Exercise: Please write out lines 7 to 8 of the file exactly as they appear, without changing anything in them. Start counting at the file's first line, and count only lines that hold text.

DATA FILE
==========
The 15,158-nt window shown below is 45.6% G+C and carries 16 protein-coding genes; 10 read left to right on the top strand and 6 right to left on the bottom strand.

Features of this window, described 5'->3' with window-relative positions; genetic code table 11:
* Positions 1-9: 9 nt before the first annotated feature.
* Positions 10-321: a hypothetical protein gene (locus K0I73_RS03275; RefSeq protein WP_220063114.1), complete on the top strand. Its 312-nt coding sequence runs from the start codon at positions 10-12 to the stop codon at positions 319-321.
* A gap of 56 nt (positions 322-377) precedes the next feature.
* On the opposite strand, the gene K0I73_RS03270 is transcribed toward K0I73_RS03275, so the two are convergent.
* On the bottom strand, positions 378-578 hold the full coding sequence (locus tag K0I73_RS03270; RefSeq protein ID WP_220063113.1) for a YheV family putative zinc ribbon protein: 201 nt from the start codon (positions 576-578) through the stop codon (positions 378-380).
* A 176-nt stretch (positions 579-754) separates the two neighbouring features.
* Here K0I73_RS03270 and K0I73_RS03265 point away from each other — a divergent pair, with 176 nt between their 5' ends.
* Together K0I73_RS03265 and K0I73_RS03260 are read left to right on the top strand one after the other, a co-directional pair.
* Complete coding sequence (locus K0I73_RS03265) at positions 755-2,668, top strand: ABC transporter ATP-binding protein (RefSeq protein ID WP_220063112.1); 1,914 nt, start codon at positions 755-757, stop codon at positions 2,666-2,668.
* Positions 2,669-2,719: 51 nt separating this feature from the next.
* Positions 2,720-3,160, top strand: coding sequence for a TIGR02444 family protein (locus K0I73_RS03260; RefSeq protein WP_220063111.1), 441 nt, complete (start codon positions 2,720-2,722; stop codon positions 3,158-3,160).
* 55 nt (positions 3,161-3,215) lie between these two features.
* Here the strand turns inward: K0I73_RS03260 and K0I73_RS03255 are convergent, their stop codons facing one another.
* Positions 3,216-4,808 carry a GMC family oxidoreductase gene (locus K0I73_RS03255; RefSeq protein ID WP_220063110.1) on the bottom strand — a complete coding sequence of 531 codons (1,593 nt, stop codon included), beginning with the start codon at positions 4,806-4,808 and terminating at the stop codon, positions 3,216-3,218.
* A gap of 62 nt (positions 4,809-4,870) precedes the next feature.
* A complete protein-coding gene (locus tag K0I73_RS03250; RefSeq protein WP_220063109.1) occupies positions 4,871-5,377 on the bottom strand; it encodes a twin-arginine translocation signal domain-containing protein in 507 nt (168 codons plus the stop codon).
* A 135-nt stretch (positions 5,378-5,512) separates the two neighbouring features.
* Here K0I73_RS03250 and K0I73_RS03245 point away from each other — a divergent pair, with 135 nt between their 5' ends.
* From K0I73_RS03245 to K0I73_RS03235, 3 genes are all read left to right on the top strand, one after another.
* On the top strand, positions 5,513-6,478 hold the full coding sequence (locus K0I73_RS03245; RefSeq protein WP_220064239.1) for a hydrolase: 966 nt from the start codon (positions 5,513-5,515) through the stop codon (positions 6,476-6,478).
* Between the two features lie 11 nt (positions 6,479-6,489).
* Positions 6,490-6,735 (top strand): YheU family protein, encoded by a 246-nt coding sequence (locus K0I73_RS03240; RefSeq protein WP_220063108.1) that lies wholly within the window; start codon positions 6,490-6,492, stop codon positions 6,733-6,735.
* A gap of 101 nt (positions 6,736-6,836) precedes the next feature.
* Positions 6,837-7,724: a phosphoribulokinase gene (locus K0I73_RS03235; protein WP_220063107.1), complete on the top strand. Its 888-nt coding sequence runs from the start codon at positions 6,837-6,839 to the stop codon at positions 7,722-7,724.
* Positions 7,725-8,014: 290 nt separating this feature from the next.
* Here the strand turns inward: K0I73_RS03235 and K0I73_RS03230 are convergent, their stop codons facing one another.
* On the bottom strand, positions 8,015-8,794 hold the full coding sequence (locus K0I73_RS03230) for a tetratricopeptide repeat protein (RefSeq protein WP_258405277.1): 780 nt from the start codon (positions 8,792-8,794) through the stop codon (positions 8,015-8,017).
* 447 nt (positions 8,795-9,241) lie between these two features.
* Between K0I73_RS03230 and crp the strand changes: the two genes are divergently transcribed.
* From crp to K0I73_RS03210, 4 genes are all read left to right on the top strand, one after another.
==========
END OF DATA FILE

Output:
* On the bottom strand, positions 378-578 hold the full coding sequence (locus tag K0I73_RS03270; RefSeq protein ID WP_220063113.1) for a YheV family putative zinc ribbon protein: 201 nt from the start codon (positions 576-578) through the stop codon (positions 378-380).
* A 176-nt stretch (positions 579-754) separates the two neighbouring features.